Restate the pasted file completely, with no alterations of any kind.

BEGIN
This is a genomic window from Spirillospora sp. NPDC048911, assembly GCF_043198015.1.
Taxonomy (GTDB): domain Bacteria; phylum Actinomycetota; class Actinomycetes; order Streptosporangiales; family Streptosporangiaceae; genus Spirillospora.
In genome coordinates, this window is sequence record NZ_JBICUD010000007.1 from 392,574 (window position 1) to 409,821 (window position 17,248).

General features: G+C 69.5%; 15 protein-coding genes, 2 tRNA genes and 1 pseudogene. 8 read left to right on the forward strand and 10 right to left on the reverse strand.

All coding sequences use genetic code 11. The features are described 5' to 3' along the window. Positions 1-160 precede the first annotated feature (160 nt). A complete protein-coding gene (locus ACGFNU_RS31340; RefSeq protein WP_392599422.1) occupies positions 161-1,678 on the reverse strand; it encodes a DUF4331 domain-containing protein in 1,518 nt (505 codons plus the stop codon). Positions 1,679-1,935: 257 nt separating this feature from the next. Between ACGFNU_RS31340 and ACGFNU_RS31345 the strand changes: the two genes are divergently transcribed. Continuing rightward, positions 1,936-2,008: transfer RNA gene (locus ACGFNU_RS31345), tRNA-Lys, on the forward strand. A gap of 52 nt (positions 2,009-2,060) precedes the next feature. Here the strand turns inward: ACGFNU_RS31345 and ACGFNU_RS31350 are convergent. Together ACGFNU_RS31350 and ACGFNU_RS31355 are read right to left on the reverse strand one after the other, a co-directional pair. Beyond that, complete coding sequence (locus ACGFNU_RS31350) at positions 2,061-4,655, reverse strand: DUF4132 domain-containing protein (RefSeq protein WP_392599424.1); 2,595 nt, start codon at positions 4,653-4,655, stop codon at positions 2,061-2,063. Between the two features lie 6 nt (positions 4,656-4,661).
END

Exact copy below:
This is a genomic window from Spirillospora sp. NPDC048911, assembly GCF_043198015.1.
Taxonomy (GTDB): domain Bacteria; phylum Actinomycetota; class Actinomycetes; order Streptosporangiales; family Streptosporangiaceae; genus Spirillospora.
In genome coordinates, this window is sequence record NZ_JBICUD010000007.1 from 392,574 (window position 1) to 409,821 (window position 17,248).

General features: G+C 69.5%; 15 protein-coding genes, 2 tRNA genes and 1 pseudogene. 8 read left to right on the forward strand and 10 right to left on the reverse strand.

All coding sequences use genetic code 11. The features are described 5' to 3' along the window. Positions 1-160 precede the first annotated feature (160 nt). A complete protein-coding gene (locus ACGFNU_RS31340; RefSeq protein WP_392599422.1) occupies positions 161-1,678 on the reverse strand; it encodes a DUF4331 domain-containing protein in 1,518 nt (505 codons plus the stop codon). Positions 1,679-1,935: 257 nt separating this feature from the next. Between ACGFNU_RS31340 and ACGFNU_RS31345 the strand changes: the two genes are divergently transcribed. Continuing rightward, positions 1,936-2,008: transfer RNA gene (locus ACGFNU_RS31345), tRNA-Lys, on the forward strand. A gap of 52 nt (positions 2,009-2,060) precedes the next feature. Here the strand turns inward: ACGFNU_RS31345 and ACGFNU_RS31350 are convergent. Together ACGFNU_RS31350 and ACGFNU_RS31355 are read right to left on the reverse strand one after the other, a co-directional pair. Beyond that, complete coding sequence (locus ACGFNU_RS31350) at positions 2,061-4,655, reverse strand: DUF4132 domain-containing protein (RefSeq protein WP_392599424.1); 2,595 nt, start codon at positions 4,653-4,655, stop codon at positions 2,061-2,063. Between the two features lie 6 nt (positions 4,656-4,661).